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Testing for thrombophilia: an evidence-based approach
  1. L Merriman1,
  2. M Greaves2
  1. 1Department of Haematology, Aberdeen Royal Infirmary, Aberdeen, UK
  2. 2Department of Medicine and Therapeutics, Aberdeen University, Aberdeen, UK
  1. Correspondence to:
 Dr L Merriman
 Ward 16, Aberdeen Royal Infirmary, Cornhill Road, Aberdeen AB25 2ZN, UK;kim.luke{at}paradise.net.nz

Abstract

Thrombophilia is a disorder of haemostasis in which there is a tendency for the occurrence of thrombosis. This tendency can be inherited or acquired. This review outlines common acquired and inherited thrombophilic conditions and discusses indications for testing. It is concluded that testing for acquired thrombophilic conditions should be considered in all cases of venous thrombosis, whereas testing for inherited thrombophilic conditions is unlikely to be helpful. If testing for inherited thrombophilia is to be carried out, the benefits, pitfalls and unwanted consequences of such testing should be taken into account.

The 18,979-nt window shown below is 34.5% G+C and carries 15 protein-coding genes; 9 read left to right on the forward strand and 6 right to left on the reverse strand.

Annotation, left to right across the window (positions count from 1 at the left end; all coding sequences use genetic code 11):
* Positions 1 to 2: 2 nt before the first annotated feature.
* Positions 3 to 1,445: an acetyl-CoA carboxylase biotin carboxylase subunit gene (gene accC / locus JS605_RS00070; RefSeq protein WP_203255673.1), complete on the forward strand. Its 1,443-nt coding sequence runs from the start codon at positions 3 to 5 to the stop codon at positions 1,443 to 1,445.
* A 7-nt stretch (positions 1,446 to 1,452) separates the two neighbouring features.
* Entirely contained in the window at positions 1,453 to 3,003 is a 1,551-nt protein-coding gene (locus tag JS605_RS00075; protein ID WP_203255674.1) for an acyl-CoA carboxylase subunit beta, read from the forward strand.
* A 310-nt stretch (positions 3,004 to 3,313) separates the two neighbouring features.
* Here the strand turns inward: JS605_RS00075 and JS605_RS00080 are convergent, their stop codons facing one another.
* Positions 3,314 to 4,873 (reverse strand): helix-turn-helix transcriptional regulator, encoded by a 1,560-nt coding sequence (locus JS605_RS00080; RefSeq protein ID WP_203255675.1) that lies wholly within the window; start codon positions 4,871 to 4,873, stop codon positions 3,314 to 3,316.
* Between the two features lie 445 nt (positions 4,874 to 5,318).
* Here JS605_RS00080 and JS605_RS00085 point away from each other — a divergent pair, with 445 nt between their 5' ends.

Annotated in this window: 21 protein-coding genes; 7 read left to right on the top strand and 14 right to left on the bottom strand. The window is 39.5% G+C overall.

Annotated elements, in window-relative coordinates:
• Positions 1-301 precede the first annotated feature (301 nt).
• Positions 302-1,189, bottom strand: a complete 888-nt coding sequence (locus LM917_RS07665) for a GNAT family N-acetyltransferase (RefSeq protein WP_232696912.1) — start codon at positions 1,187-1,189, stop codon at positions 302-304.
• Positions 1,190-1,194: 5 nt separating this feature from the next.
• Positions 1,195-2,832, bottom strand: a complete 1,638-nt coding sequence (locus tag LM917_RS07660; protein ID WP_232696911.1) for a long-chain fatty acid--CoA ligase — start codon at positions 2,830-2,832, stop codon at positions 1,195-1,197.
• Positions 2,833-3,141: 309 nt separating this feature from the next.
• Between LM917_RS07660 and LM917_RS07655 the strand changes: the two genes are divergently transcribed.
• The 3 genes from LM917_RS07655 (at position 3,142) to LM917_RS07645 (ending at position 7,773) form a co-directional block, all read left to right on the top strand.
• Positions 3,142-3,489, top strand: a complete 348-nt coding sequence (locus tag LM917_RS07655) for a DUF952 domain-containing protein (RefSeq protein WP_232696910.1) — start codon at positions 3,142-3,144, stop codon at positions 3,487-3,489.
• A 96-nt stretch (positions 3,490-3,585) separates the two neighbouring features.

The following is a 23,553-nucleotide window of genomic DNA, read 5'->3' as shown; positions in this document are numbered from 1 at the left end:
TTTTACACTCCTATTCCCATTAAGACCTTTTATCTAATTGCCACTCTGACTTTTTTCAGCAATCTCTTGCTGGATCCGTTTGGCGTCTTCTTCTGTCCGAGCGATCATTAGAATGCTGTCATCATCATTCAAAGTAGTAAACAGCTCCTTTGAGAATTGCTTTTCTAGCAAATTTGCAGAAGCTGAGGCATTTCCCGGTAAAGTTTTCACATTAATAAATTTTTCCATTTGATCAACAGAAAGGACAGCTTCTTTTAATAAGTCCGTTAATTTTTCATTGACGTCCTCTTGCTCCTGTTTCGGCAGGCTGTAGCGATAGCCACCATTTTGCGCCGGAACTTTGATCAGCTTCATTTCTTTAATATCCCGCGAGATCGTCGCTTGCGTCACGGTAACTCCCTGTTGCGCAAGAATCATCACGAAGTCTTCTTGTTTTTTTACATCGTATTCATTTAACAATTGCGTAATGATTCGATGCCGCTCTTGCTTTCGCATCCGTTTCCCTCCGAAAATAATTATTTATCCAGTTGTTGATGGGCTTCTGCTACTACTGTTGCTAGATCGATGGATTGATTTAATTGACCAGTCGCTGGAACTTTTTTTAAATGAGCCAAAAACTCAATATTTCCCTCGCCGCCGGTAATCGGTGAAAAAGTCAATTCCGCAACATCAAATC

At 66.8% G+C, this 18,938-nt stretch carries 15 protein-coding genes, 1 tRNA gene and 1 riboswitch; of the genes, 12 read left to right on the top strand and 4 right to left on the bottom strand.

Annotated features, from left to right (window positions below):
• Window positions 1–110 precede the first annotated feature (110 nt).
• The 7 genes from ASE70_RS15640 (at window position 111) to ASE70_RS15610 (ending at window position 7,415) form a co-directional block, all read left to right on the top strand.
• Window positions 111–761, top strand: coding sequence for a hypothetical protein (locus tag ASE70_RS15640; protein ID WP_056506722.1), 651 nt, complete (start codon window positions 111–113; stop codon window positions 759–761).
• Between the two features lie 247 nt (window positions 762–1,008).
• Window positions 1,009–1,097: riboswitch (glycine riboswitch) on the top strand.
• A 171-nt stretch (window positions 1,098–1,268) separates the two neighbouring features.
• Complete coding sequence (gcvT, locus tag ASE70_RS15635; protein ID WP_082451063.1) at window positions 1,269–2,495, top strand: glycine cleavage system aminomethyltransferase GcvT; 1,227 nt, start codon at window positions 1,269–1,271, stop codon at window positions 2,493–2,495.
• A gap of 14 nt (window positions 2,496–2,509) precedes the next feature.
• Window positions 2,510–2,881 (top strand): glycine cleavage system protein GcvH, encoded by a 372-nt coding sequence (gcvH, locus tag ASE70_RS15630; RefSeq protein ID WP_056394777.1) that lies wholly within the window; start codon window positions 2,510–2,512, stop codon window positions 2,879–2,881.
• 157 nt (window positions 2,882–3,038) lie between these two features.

• DVT, deep venous thrombosis
  • FVL, factor V Leiden
  • HRT, hormone replacement therapy
  • OCP, oral contraceptive pill
  • VTE, venous thromboembolism
  • venous thrombosis
  • thrombosis
  • thromboembolism
  • pulmonary embolism
  • thrombophilia

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Footnotes

  • Competing interests: None declared.

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